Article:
20130803_seoulbeats_superjunior_siwon_eunhyukFor frequent readers of this site, the issue of homosexuality and alternative gender identification in Korea should be at least somewhat familiar, considering that our writers have covered it extensively. Just last year, Dana wrote a fantastic article explaining the hypocrisy of homoerotic fan service in a country where actual homosexual relations are considered beyond taboo. We’ve also discussed the role of homosexuality in K-dramas, both as a form of minstrelsy and as a serious discourse.

We’ve managed to approach this topic from different perspectives to tie into Korean pop culture. Unfortunately, we are largely limited by the fact that with few exceptions, LGBT individuals are not a common occurrence in K-pop. In general, the role of the LGBT community as active participants in Asian pop culture as a whole has been largely minimal.  That is to say, until this occurred.

“Opo, tomboy po ako.” (Yes, I am a lesbian)

Last month, on national television, Filipino singer and former Glee actress Charice publicly came out after months of speculation and rumors over her sexual orientation. As one of the most successful Asian musicians on the world stage, this is likely to have a substantive effect on how some in Asia view the LGBT community.  Of course, it is impossible to create any type of direct comparison between Charice and any potential closeted Korean pop star, considering the vast cultural differences between the two countries.

With 73% of respondents in a PEW research poll agreeing that homosexuality should be accepted by society, Filipinos are among the most socially liberal societies in all of Asia. By comparison, only 39% of South Koreans gave a positive response on that question. Arguably, the fact that Charice is comfortable being open about her sexual orientation is in and of itself evidence of the difference between the two countries.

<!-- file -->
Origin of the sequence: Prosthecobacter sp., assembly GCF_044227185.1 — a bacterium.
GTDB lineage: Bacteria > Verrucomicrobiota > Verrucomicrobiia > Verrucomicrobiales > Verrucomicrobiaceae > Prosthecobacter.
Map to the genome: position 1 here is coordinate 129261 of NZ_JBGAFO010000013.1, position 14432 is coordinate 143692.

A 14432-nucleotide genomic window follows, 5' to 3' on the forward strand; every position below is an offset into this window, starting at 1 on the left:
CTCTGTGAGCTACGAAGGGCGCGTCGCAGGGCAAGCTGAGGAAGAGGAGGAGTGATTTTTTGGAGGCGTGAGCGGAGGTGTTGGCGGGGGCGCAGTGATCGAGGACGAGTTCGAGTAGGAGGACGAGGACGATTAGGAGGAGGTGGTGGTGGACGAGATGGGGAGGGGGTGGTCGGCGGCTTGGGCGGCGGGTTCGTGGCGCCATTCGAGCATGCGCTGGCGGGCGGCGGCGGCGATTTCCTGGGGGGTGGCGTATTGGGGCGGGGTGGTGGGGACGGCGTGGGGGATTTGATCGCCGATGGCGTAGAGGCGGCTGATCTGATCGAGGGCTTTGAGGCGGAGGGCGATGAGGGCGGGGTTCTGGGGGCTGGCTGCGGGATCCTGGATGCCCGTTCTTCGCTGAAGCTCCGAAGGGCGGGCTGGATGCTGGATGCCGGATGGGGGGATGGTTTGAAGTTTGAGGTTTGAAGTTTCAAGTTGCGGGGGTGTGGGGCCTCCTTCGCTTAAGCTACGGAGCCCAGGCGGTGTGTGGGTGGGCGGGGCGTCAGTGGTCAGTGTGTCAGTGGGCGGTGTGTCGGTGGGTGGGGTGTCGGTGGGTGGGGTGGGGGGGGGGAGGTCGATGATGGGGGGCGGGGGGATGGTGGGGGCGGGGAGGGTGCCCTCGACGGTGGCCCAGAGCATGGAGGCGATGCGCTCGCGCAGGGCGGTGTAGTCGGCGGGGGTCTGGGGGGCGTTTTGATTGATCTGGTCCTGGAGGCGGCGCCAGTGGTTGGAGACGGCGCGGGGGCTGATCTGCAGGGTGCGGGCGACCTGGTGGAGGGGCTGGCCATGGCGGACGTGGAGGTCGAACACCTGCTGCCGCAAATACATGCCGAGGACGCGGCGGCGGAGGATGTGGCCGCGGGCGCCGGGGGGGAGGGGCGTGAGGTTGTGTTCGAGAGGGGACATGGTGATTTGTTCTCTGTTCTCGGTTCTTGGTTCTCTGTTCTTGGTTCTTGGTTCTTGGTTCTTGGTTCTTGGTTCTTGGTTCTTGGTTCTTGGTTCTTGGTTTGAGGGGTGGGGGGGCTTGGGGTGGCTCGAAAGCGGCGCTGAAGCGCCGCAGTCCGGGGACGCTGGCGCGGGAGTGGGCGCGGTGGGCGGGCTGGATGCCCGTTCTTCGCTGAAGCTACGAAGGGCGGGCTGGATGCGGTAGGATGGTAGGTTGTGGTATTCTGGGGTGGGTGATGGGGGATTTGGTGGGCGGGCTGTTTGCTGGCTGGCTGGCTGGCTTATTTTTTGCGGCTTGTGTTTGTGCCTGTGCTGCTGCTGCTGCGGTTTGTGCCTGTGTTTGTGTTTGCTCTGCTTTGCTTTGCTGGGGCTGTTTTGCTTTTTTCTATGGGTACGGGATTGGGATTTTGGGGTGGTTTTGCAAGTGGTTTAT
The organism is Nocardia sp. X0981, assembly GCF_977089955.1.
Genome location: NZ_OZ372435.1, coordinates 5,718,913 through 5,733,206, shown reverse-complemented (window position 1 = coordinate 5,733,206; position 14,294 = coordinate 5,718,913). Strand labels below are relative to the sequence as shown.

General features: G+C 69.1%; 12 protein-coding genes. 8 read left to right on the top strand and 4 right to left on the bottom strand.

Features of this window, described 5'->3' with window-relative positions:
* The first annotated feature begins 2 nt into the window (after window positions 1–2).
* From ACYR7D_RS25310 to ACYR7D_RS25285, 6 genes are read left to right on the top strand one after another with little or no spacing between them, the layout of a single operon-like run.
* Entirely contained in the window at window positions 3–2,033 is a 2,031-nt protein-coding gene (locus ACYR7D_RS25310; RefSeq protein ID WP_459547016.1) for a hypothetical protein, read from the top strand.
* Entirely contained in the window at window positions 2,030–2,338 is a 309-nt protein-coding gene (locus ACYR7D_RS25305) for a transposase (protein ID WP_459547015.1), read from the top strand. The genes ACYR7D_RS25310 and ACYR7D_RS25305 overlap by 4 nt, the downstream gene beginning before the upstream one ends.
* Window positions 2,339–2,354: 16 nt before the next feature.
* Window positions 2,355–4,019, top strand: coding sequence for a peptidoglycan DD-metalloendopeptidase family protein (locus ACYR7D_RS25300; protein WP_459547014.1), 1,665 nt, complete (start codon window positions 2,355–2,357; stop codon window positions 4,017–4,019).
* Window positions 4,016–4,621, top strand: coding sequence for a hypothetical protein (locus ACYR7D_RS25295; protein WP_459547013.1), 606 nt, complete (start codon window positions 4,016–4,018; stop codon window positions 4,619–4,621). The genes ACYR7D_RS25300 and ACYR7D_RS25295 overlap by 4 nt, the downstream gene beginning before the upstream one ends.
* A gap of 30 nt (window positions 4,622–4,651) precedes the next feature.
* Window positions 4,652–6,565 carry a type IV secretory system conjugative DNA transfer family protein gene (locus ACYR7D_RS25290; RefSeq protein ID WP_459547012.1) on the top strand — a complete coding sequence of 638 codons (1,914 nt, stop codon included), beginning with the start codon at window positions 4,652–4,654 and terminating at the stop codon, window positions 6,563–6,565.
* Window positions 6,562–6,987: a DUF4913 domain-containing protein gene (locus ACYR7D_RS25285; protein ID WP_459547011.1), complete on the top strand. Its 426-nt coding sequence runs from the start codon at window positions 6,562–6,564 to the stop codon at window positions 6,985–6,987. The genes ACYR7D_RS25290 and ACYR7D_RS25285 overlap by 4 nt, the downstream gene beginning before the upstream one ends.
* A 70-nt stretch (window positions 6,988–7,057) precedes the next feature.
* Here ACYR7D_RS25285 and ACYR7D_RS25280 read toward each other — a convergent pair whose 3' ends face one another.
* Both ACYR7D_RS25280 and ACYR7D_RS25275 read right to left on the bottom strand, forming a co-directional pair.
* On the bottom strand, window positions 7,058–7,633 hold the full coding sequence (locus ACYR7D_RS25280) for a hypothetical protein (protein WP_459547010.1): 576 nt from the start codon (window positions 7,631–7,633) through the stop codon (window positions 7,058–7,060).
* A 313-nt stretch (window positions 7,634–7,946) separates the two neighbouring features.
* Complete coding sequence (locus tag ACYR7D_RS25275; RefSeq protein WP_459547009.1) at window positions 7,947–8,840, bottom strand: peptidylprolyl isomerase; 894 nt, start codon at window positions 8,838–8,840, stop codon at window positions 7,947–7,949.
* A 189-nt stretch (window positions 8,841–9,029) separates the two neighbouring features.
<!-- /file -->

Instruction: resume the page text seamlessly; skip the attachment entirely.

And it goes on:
20130803_seoulbeats_kimjihooIn South Korea, openly LGBT individuals often face rejection by their families and are forced to live as outsiders in their own homeland. Though very few entertainers have ever come out, those who have were fired from their jobs and denied future employment. Many, including gay actor Kim Ji-Hoo and transsexual actress Jang Chae-Won, have even committed suicide.

You might be asking what the relevance of Charice’s sexuality is to K-pop if there is such a stark difference in how many Filipinos and Koreans view homosexuality and gender identity. The answer is quite simple. No matter how socially conservative South Korea may seem on this issue today, they cannot escape the relentless march of progress that has been occurring throughout the world. Granted, only 39% of South Korean respondents in the 2013 PEW research poll indicated that they consider homosexuality to be acceptable; but this is still a 217% increase from just six years ago in 2007, when a miniscule 18% of South Koreans gave an affirmative response on that same question.

Though the present may seem somewhat bleak for LGBT Koreans, it is only a matter of time until Korea is forced to seriously confront the existence of homosexual entertainers in its music industry. It is likely that Korea, like most societies, will first gain widespread exposure to LGBT individuals through the media. Perhaps the current situation with Charice in the Philippines will give us a better idea about how this will play out.

How difficult will this road be? Very. The rigidly structured and company-controlled nature of idol music in Korea is far less conducive to anything that has the potential to affect the bottom line. It is unlikely that any changes will occur in Korea until support for LGBT individuals is high enough that a performer’s sexuality can draw in more consumers that it alienates. Unfortunately, this creates a bit of a Catch-22.

Until there is widespread public acceptance of homosexuality, there will be no openly gay idols. However, without exposure to LGBT individuals through the media, it is unlikely that views on homosexuality will liberalize any time soon. For now, let us use this as a social experiment to explore how exactly an openly gay entertainer shapes the public’s perception of homosexuality. Maybe one day not so long from now, the world of K-pop will have it’s very own Charice Pempengco.

(ABC News, PEW, Wall Street Journal, Queer TV. The Korea Herald, Images: credit to owners)